Then the party started. Wheelbarrow races (with mothers steering their husbands). Musical chairs. Egg on a spoon races. What a riot. Musical chairs took an interesting turn when there were three mothers left, including Leah. The music stopped and she and another mom got into a musical-chairs-flipped-on-its-head kind of an exchange. We couldn’t hear all of it, but I imagine it went something like this: Leah- “Please, you sit down.” Margarita - “Oh, no. You were here first.” Leah -“Really, the seat is yours.” Margarita - “I wouldn’t dream of it.” Meanwhile, our kids were shouting at Leah to take the seat quickly (“Vaya, Mama, Vaya” – “Go, Mom, Go”) and the onlookers roared with laughter. I’m sure those of you who know Leah well can imagine the scene.
The games were followed by lunch and socializing. Sandwiches, fruit salad, and juice flavored with hibiscus flower. We were really happy to have gotten to share Mother’s Day, and a lot more (swimming, hiking, sight-seeing, eating, shopping, an adult night out…), with the Morgan-Edwards family. Zac and Sarah, thanks for making the trip down to Oaxaca. It was awesome!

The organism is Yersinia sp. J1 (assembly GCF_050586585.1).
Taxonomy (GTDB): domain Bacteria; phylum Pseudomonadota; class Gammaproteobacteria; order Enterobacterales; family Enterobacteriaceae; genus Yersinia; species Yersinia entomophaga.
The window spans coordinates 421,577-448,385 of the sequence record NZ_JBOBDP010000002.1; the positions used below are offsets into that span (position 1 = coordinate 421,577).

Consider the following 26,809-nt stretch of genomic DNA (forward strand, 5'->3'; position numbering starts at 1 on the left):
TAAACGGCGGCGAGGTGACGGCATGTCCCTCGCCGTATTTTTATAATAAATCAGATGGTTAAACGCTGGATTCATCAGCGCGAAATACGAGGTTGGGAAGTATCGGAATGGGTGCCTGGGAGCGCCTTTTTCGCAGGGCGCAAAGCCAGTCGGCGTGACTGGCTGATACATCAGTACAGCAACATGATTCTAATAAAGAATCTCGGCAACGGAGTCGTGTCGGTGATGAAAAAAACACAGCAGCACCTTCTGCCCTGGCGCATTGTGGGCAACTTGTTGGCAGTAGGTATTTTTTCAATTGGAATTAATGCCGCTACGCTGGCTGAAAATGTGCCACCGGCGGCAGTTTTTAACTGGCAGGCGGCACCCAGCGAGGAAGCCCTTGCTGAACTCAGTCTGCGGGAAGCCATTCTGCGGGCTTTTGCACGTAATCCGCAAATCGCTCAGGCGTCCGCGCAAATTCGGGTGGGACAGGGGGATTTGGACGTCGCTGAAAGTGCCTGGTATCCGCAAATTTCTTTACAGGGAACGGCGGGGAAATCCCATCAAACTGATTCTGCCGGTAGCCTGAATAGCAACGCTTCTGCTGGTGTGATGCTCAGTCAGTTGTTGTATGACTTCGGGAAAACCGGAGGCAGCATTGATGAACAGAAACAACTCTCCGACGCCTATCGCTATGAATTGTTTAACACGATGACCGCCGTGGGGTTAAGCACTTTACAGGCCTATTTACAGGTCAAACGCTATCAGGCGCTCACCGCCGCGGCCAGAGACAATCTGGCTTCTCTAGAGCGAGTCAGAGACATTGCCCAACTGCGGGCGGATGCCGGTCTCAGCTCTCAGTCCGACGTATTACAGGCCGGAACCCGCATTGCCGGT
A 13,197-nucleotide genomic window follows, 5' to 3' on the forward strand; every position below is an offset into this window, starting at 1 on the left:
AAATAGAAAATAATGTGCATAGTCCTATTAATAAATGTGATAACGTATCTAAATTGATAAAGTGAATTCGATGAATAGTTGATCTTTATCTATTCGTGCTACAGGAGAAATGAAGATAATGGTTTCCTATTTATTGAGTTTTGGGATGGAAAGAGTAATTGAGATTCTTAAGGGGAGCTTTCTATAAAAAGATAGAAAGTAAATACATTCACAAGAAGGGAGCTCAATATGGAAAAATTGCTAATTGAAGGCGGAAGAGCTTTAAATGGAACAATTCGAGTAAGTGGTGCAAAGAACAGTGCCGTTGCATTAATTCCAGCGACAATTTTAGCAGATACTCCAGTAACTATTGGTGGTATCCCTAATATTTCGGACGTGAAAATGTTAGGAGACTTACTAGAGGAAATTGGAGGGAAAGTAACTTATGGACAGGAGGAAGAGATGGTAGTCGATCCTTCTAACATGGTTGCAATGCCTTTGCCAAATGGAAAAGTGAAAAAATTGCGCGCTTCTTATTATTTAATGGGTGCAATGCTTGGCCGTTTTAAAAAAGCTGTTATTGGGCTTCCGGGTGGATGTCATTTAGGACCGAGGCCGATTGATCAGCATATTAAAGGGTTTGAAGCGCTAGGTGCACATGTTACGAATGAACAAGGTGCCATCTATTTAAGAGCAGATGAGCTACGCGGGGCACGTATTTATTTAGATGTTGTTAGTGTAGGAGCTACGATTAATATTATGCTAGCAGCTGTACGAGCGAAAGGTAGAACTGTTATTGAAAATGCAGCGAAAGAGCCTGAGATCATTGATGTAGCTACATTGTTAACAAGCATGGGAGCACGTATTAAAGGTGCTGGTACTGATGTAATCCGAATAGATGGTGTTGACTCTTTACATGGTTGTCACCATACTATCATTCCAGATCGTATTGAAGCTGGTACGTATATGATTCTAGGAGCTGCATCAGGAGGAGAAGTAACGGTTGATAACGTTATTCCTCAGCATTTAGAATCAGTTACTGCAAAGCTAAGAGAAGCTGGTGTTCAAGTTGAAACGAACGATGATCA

During our time here, I have given updates about the new creepy crawlies we've been exposed to in Oaxaca. One of the things we've seen a lot of recently is called, my sources (Micah and Zola) tell me, a rhinoceros beetle. Not Leah's favorite, but nowhere near cockroaches on her "ugh" scale. Check out the picture and you'll understand how it got its name. We see hundreds at a time on our walk to school.
Not to be outdone by Micah, Zola lost her first tooth and received her own visit by the Tooth Mouse. She was thrilled. Micah has now lost three bottom teeth. As Leah and I watch their teeth coming in, we are preparing ourselves for some visits to an orthodontist. Oof.